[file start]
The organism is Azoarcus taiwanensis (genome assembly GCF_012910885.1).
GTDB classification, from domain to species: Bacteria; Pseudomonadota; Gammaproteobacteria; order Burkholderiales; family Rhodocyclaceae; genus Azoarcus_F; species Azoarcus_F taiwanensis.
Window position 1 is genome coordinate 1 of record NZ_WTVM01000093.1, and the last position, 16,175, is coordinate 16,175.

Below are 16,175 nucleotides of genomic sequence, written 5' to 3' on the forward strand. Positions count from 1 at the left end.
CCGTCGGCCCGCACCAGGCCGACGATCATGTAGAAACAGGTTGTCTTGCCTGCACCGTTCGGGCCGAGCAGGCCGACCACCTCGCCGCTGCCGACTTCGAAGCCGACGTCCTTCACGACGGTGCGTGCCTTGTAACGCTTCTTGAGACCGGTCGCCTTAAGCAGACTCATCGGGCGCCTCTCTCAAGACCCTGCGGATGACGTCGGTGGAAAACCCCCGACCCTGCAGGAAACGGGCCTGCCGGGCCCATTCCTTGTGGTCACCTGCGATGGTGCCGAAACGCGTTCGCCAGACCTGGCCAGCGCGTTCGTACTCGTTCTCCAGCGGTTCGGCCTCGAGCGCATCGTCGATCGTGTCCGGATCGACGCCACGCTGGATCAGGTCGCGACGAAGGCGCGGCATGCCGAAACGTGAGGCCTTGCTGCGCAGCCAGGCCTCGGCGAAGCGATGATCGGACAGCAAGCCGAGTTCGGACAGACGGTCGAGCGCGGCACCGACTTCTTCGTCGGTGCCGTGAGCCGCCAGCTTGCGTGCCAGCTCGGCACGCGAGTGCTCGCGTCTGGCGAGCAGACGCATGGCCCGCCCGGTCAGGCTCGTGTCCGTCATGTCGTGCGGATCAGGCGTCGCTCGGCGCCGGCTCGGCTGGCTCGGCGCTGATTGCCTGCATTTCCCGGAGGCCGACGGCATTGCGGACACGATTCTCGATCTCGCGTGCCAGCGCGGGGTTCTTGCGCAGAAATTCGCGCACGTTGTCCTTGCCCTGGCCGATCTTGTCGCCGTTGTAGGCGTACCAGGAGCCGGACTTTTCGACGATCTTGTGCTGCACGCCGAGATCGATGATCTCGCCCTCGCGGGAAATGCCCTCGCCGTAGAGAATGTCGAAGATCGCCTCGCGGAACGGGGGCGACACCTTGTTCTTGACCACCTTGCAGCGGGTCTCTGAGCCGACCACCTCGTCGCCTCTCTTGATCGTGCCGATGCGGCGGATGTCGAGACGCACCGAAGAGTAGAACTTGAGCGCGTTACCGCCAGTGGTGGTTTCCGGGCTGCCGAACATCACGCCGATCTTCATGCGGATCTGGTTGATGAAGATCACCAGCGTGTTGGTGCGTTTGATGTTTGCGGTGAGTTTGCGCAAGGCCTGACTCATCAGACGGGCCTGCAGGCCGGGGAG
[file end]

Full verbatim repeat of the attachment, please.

The organism is Azoarcus taiwanensis (genome assembly GCF_012910885.1).
GTDB classification, from domain to species: Bacteria; Pseudomonadota; Gammaproteobacteria; order Burkholderiales; family Rhodocyclaceae; genus Azoarcus_F; species Azoarcus_F taiwanensis.
Window position 1 is genome coordinate 1 of record NZ_WTVM01000093.1, and the last position, 16,175, is coordinate 16,175.

Below are 16,175 nucleotides of genomic sequence, written 5' to 3' on the forward strand. Positions count from 1 at the left end.
CCGTCGGCCCGCACCAGGCCGACGATCATGTAGAAACAGGTTGTCTTGCCTGCACCGTTCGGGCCGAGCAGGCCGACCACCTCGCCGCTGCCGACTTCGAAGCCGACGTCCTTCACGACGGTGCGTGCCTTGTAACGCTTCTTGAGACCGGTCGCCTTAAGCAGACTCATCGGGCGCCTCTCTCAAGACCCTGCGGATGACGTCGGTGGAAAACCCCCGACCCTGCAGGAAACGGGCCTGCCGGGCCCATTCCTTGTGGTCACCTGCGATGGTGCCGAAACGCGTTCGCCAGACCTGGCCAGCGCGTTCGTACTCGTTCTCCAGCGGTTCGGCCTCGAGCGCATCGTCGATCGTGTCCGGATCGACGCCACGCTGGATCAGGTCGCGACGAAGGCGCGGCATGCCGAAACGTGAGGCCTTGCTGCGCAGCCAGGCCTCGGCGAAGCGATGATCGGACAGCAAGCCGAGTTCGGACAGACGGTCGAGCGCGGCACCGACTTCTTCGTCGGTGCCGTGAGCCGCCAGCTTGCGTGCCAGCTCGGCACGCGAGTGCTCGCGTCTGGCGAGCAGACGCATGGCCCGCCCGGTCAGGCTCGTGTCCGTCATGTCGTGCGGATCAGGCGTCGCTCGGCGCCGGCTCGGCTGGCTCGGCGCTGATTGCCTGCATTTCCCGGAGGCCGACGGCATTGCGGACACGATTCTCGATCTCGCGTGCCAGCGCGGGGTTCTTGCGCAGAAATTCGCGCACGTTGTCCTTGCCCTGGCCGATCTTGTCGCCGTTGTAGGCGTACCAGGAGCCGGACTTTTCGACGATCTTGTGCTGCACGCCGAGATCGATGATCTCGCCCTCGCGGGAAATGCCCTCGCCGTAGAGAATGTCGAAGATCGCCTCGCGGAACGGGGGCGACACCTTGTTCTTGACCACCTTGCAGCGGGTCTCTGAGCCGACCACCTCGTCGCCTCTCTTGATCGTGCCGATGCGGCGGATGTCGAGACGCACCGAAGAGTAGAACTTGAGCGCGTTACCGCCAGTGGTGGTTTCCGGGCTGCCGAACATCACGCCGATCTTCATGCGGATCTGGTTGATGAAGATCACCAGCGTGTTGGTGCGTTTGATGTTTGCGGTGAGTTTGCGCAAGGCCTGACTCATCAGACGGGCCTGCAGGCCGGGGAG